Sure, it may seem trivialising to reduce rape to a Dick Move - because it is - but it’s something that will work. This campaign is not aimed at us, this campaign is aimed at the kind of people who think it’s ok to have sex with someone when they’re too drunk to consent. We’re not even at 101 levels with the people the ad is aimed at, we’re in kindergarten. We can get into deep and meaningful discussions all we want, but the people this ad is based at aren’t the ones we’ll be talking to.
I’m not going to totally ignore this one, Don’t Be That Guy is a shitty anti-rape slogan, but it’s also possibly going to be an effective one. And that’s what matters, right? If it helps stop rape, then it’s good, right?
Yeah, I actually agree with you. I wanted to add some not-as-in-depth or long commentary before reblogging it, but I forgot because I’m exhausted.
And I just want to add that I think it’s fine to say sexual assault instead of rape. Rape in included in the larger group of violations we call sexual assault. And considering how narrow the law’s definition of rape sometimes is, using sexual assault as the descriptor actually covers far more of those situations. Just a thought.
Other than that, I’ll just tip my figurative hat to the insightful commentary.
reblogged for interesting commentary
There’s been some controversy over the SlutWalk protests taking place across the world. There’s a lot to say, but until I have the time to write something comprehensive, I thought I would let oh-so-lovely commenters from around the globe demonstrate why SlutWalks are so desperately needed.
“I kind of feel sorry for the police officer. I understand that he wasn’t blaming victims but it has all been blown out of proportion. I mean we prosecute thieves but we also tell people to lock their doors when they go out.”
“Seriously if you wish to dress sexy and strut your stuff you should expect sexual violence. Yes you can blame the man who cannot control himself but if he is found guilty you should also be found guilty of being so inviting.”
“you women that dress provocatively will attract the pervert/rapist whatever nearby. simple as that. when they see boobs and thigh and butt they all go nuts. so dont entice them as much as possible.”
“you shows your assets off you are just as much at fault if you get raped.”
“Do not just blame the person doing the assaulting if you are going to run around strutting your stuff.”
“if i didn’t want my car to be broke in. i would lock the doors and keep valuables out of site. will that save it? no, but it lowers my risk. ladies, carry mace and learn to fight otherwise you might make yourself a victim by giving wrong impressions.”
“You wouldn’t be walking through a safari park smelling of bacon, would you?”
“If you dress like a billboard, you are going to get customers. You can’t just do whatever you want and expect everyone to think what you demand. You are not that special.”
Get these things through your head before you fucking talk about modest clothing being this magical way to prevent rape.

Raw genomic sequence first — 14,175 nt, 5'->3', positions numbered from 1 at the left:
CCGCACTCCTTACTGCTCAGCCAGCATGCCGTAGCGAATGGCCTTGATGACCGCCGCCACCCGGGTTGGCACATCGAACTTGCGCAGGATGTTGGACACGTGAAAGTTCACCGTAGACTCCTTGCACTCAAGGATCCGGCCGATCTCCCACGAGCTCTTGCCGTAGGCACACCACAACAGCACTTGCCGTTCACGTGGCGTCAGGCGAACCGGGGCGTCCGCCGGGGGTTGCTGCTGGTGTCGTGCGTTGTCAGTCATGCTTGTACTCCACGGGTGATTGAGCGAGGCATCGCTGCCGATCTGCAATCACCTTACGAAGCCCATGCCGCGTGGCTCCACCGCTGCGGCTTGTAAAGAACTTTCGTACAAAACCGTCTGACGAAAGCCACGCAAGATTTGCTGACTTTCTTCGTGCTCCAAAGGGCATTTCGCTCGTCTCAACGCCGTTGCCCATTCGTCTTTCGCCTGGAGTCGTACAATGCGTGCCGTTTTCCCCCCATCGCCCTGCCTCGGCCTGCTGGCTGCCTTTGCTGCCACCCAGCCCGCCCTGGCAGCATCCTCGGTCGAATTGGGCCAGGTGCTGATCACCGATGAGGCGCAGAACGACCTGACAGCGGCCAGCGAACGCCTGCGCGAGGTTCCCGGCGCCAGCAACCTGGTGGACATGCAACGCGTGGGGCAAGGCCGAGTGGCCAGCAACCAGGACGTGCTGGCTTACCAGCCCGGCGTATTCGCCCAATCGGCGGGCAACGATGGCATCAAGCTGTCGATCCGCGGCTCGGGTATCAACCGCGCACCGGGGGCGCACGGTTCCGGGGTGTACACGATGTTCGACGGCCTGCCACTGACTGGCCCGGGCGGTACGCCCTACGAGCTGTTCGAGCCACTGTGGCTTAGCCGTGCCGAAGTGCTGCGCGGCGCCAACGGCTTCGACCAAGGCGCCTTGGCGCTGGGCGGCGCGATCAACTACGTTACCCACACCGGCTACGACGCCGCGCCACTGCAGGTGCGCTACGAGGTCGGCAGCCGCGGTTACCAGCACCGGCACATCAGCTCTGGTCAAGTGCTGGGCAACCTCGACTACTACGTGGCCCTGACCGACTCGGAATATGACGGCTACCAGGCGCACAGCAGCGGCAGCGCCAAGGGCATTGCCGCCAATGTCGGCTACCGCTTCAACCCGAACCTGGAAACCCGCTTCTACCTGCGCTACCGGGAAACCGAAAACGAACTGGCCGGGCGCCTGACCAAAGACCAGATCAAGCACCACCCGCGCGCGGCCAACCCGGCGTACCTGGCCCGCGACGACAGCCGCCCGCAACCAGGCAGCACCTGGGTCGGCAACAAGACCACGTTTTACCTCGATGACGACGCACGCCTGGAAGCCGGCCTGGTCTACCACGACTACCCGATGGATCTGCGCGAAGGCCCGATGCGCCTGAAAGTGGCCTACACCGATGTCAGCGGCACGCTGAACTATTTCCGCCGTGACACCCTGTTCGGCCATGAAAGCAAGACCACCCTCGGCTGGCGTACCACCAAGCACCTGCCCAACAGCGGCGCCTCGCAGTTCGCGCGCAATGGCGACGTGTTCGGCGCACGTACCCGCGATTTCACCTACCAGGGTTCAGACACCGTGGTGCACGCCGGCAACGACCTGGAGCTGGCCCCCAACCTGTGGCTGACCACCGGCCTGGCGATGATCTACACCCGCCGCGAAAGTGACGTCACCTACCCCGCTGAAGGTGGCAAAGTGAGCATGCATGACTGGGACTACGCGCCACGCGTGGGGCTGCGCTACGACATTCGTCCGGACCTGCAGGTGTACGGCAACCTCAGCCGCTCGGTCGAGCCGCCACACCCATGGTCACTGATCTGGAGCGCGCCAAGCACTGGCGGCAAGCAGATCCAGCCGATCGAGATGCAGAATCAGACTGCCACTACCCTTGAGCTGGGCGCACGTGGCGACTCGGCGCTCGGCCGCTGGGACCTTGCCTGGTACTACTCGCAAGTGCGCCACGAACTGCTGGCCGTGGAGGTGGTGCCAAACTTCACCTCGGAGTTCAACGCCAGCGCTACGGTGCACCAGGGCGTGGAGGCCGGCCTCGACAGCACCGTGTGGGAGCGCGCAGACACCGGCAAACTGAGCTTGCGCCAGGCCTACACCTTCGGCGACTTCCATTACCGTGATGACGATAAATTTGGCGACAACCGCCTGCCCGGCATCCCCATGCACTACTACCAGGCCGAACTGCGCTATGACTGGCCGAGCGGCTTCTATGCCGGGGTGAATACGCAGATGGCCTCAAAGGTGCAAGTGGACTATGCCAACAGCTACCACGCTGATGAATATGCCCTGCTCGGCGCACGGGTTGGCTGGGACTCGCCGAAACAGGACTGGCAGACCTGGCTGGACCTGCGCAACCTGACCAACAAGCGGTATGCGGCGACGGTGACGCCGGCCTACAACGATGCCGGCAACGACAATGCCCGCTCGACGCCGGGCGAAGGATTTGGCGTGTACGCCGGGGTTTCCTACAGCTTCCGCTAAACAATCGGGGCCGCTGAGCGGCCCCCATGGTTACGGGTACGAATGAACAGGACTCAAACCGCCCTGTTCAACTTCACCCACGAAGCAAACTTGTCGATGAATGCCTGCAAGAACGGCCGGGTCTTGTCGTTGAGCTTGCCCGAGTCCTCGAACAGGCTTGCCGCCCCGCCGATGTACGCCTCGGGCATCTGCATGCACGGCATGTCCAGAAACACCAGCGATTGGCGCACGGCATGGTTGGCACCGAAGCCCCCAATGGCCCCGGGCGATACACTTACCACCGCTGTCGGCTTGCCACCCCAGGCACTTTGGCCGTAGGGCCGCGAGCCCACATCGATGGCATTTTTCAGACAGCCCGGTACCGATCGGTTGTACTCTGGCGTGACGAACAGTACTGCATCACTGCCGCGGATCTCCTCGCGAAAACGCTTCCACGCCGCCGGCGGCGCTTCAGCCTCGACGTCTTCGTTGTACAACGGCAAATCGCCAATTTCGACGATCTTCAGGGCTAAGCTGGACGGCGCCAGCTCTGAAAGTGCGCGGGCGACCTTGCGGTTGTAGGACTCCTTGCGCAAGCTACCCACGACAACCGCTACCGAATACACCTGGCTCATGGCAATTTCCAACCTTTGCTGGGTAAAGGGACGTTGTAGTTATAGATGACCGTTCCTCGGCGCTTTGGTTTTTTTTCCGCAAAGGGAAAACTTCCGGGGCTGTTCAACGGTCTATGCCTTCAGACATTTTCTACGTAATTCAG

People steal because they need money, so yeah, we lock our doors at night. No one needs to rape. If you think rape is about sex, you’re quite wrong; it’s about control. Attractive women in revealing clothes are NOT the only people who get raped- little old ladies get raped, people in comas get raped, men get raped, children get raped. It’s not about sex appeal, because, guess what, rape HAS NOTHING TO DO with normal, consensual sex. It’s a VIOLENT ACT, which sex is patently NOT. It’s about someone being a fucking RAPIST, who sees sex as a way to control someone and to hurt them (and the way our culture perpetuates this idea is disgusting, and needs fixing, but that’s a whole ‘nother can of worms), and not even full-body coverings (nuns’ habits, full hijab) will stop them.
Yes, a lady who wears something that makes her look good is “inviting attention”. But so are you, in your expensive fucking suit, and no one’s going around saying you’re asking to get mugged. Attention =/= rape.
But what makes me the angriest about “uncovered meatdom”? The implication that men are these hulking, backwards-ass beasts that can’t help themselves.
I like men. I love men. I know they’re better than that. And this whole “monkey see, monkey fuck” kind of caveman bullshit? That’s degrading to all men, and it’s 100% false. I’m sorry, but I expect more from men, and I’m not going to accept it as an excuse for the scummiest fucking dregs of society.
</preaching to the choir>
Folks, the take-home message for today is that rape is about domination, fear, control, and power. It can happen to anyone regardless of age, sex, or income level and does happen regardless of the way someone chooses to dress. Blaming the victim is not the way to stop it.
Kevin Smith (director) on the ridiculousness of movies about sex receiving NC-17 ratings while extremely violent movies get by with R ratings (via phillip-gallagher)
He can be a side-eye magnet sometimes, but slow clap today for this. (via sanspantalones)
Hello there :). First off the resource itself is “Body Wars” by Margo Maine Ph.D. so if you can find a copy of it in any library or bookstore, all the footnotes/represented research papers are there. The actual research cited is in the book “I Never Called it Rape: The Ms. Report on on Recognizing, Fighting and Surviving Date and Acquaintance Rape” which is based off national campus wide survey. Here is a website that compiles the information as well, full of references below http://www.aaets.org/arts/art13.htm
I hope that helps! :D